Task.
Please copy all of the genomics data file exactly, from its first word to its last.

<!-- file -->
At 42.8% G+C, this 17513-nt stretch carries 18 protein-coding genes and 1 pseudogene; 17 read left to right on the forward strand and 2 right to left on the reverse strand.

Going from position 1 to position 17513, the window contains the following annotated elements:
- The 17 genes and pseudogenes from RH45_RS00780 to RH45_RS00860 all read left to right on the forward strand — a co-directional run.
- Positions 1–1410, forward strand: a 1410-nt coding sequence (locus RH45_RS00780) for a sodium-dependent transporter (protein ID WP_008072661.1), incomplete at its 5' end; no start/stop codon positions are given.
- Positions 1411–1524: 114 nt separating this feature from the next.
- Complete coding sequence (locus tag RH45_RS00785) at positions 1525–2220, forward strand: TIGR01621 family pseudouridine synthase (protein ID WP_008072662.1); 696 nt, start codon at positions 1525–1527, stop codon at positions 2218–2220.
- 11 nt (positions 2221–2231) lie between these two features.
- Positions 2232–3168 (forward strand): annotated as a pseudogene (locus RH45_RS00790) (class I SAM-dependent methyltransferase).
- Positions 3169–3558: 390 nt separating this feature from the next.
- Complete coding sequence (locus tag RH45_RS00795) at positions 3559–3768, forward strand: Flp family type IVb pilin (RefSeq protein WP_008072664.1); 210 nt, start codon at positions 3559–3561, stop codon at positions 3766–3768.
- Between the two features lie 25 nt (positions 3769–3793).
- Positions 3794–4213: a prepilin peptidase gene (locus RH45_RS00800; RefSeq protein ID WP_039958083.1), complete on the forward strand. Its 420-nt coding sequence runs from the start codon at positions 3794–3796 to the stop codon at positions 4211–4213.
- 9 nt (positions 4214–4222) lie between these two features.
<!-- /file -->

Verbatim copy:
At 42.8% G+C, this 17513-nt stretch carries 18 protein-coding genes and 1 pseudogene; 17 read left to right on the forward strand and 2 right to left on the reverse strand.

Going from position 1 to position 17513, the window contains the following annotated elements:
- The 17 genes and pseudogenes from RH45_RS00780 to RH45_RS00860 all read left to right on the forward strand — a co-directional run.
- Positions 1–1410, forward strand: a 1410-nt coding sequence (locus RH45_RS00780) for a sodium-dependent transporter (protein ID WP_008072661.1), incomplete at its 5' end; no start/stop codon positions are given.
- Positions 1411–1524: 114 nt separating this feature from the next.
- Complete coding sequence (locus tag RH45_RS00785) at positions 1525–2220, forward strand: TIGR01621 family pseudouridine synthase (protein ID WP_008072662.1); 696 nt, start codon at positions 1525–1527, stop codon at positions 2218–2220.
- 11 nt (positions 2221–2231) lie between these two features.
- Positions 2232–3168 (forward strand): annotated as a pseudogene (locus RH45_RS00790) (class I SAM-dependent methyltransferase).
- Positions 3169–3558: 390 nt separating this feature from the next.
- Complete coding sequence (locus tag RH45_RS00795) at positions 3559–3768, forward strand: Flp family type IVb pilin (RefSeq protein WP_008072664.1); 210 nt, start codon at positions 3559–3561, stop codon at positions 3766–3768.
- Between the two features lie 25 nt (positions 3769–3793).
- Positions 3794–4213: a prepilin peptidase gene (locus RH45_RS00800; RefSeq protein ID WP_039958083.1), complete on the forward strand. Its 420-nt coding sequence runs from the start codon at positions 3794–3796 to the stop codon at positions 4211–4213.
- 9 nt (positions 4214–4222) lie between these two features.